Lawmaker promotes state's rights over federal gun laws

PHOENIX -- Fearing new federal laws and regulations, a state legislator wants to provide legal cover for Arizonans who do not want to obey them -- and penalties for federal officials who try to enforce them.

The proposal by Rep. Steve Smith, R-Maricopa makes it illegal for any public servant to enforce "any act, law, statute, rule or regulation' of the federal government relating to personal firearms or accessories as long as they remain within the boundaries of Arizona. And it defines public servants to include not just state and local employees but legislators, judges, jurors, witnesses and consultants who perform government functions.

Another provision puts the same prohibition on federally licensed firearms dealers.

But HB 2291 contains no penalties for either public servants or dealers. Smith said it instead would provide a defense of sorts for those who believe the Second Amendment precludes any new rules.

That, however, is not the case for another provision which would make it a felony, punishable by a year in state prison, for federal employees or officials who try to enforce those same laws or regulations.

The move comes as the president has asked Congress to approve new restrictions on assault-style weapons as well as limits on magazine capacity. And Obama also laid out 23 separate executive orders related to gun safety.

Smith said his legislation, if approved, would pave the way for legislative lawyers to determine if there's "wiggle room' to ignore both those statutes and any regulations.

Rep. Ruben Gallego, D-Phoenix, chided Smith for pushing such a broad-based state ban even before any of what is in the president's orders has been flushed out to see how they would work -- and before Congress has yet to act on anything.

"He's ceding to this paranoia that is out there that somehow the president and Washington are going to take their guns,' he said.

But Smith's proposal also is raising some concern by Todd Rathner, a board member of the National Rifle Association, albeit for different reasons.

"I like the message he's trying to send,' Rather said Monday. But the Tucson resident said he has "real concerns' about how such a state law would affect federally licensed firearms dealers who would be put in a position of whether to obey state or federal laws.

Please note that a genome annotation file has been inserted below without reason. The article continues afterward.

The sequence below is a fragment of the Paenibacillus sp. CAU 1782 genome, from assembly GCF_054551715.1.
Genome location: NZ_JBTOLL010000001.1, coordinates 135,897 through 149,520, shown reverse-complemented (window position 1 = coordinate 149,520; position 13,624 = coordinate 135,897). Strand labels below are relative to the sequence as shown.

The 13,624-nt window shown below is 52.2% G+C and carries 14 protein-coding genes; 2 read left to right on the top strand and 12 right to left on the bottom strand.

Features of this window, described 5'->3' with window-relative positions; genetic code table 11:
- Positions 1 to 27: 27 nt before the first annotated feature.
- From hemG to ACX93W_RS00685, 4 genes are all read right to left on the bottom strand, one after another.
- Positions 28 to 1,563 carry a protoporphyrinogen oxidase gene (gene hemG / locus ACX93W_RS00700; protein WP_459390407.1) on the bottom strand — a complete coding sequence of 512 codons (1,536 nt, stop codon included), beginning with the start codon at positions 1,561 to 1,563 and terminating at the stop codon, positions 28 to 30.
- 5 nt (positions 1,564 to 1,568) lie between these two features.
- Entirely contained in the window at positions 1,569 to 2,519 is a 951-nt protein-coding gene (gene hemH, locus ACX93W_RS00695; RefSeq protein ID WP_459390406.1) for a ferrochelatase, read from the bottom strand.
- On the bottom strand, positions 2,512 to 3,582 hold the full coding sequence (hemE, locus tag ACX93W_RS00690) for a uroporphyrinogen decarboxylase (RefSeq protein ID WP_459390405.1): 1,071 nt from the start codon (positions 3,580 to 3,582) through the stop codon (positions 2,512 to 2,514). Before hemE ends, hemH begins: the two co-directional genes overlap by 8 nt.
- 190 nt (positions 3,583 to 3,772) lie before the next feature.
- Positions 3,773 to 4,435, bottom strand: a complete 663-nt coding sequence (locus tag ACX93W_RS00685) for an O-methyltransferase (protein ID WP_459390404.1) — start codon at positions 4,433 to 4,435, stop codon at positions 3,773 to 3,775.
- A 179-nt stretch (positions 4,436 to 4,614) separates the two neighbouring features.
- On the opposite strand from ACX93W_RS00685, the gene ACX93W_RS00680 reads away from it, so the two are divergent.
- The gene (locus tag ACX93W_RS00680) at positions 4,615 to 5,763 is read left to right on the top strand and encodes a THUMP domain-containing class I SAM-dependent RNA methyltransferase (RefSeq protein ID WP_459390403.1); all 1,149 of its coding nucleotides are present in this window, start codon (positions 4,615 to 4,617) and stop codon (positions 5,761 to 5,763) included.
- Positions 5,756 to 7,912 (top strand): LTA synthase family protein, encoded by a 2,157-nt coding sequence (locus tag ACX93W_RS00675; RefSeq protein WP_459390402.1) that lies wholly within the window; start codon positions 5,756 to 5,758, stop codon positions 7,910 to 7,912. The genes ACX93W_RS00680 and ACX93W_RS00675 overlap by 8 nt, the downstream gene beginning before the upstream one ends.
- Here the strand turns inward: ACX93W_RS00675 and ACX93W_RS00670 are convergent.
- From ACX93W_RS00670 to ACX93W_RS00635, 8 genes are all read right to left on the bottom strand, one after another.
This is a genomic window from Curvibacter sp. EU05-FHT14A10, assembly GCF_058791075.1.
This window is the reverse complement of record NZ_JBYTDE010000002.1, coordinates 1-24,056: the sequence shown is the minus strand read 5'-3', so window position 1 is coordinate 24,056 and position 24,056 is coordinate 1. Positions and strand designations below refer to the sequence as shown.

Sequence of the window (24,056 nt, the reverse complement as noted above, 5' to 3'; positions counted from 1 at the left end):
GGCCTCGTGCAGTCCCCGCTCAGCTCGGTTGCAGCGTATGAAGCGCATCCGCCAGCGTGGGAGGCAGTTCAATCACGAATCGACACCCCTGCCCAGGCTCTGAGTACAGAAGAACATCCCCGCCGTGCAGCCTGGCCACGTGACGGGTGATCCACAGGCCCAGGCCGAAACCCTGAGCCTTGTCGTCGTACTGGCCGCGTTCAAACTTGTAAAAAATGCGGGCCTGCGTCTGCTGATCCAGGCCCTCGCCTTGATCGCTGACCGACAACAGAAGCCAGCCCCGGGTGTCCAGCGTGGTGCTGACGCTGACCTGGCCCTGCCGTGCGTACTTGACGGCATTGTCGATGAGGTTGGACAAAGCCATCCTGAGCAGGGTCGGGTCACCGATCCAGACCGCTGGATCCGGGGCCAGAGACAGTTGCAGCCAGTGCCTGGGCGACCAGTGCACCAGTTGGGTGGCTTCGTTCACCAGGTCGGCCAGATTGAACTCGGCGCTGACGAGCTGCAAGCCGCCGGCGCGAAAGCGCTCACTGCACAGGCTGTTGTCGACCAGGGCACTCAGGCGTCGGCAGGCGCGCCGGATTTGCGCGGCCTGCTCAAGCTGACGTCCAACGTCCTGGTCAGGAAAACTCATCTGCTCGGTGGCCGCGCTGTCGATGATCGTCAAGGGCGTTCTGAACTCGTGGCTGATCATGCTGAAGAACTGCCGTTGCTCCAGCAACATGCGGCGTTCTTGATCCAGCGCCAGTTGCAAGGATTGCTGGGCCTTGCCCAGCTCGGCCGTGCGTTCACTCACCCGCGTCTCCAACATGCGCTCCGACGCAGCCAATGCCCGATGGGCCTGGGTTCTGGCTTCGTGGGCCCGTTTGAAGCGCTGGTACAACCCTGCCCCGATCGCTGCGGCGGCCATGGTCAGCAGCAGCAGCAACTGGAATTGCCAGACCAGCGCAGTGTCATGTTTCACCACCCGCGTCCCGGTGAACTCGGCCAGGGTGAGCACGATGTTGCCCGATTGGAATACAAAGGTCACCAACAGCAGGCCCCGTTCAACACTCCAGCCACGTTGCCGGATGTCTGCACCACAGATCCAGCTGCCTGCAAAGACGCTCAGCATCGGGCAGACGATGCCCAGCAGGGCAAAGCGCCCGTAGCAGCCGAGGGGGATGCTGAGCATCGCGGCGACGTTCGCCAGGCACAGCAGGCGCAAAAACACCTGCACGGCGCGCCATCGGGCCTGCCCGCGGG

"I worry about putting federal firearms licensees in the middle of a fight between us and the federal government,' he said. "It puts them between a rock and a hard place because they worry about committing a federal crime or a state crime.'

And the issues, Rathner said, are more than academic.

"If they don't follow the federal laws ... they're going to have their license yanked,' he said. "So they're not going to get guns from the manufacturers.'

Dave Kopp, a lobbyist with the Arizona Citizens Defense League agreed with Rathner that he likes the concept. But Kopp said it remains to be seen whether such a measure, were it to pass, is legal, predicting a court battle.

Smith conceded that, in a straight test between federal laws and state laws, the former is likely to prevail. Where he said his measure may be more effective is on any action the president takes on his own.

Obama announced he will be issuing executive orders dealing with background checks, doing studies on gun violence and taking steps to what could be new safety standards for weapons. Smith said in those cases, a state law would have more effect than anything the president would do on his own, or any regulation a federal agency enacts without a specific law mandating it.

"I don't know that an agency can arbitrarily change a rule so dramatically without congressional approval,' he said.

Smith said it would be one thing if the Bureau of Alcohol, Tobacco, Firearms and Explosives were making a technical change, like a fee increase.

"We're fundamentally changing the scope of the Second Amendment in many people's eyes,' he said. "And I don't know that an agency can do that.'

Smith said he is sending a message to the president and Congress.

"Here's a line in the sand: Thanks, but no thanks. Stay out with your federal regulations you're going to impose on us,' he said.

Smith acknowledged the problem his legislation could create for federally licensed firearms dealers. That's because his prohibition against enforcing federal laws and rules would extend to them.

That would mean dealers who comply with state law would be risking the loss of their federal license and right to sell guns.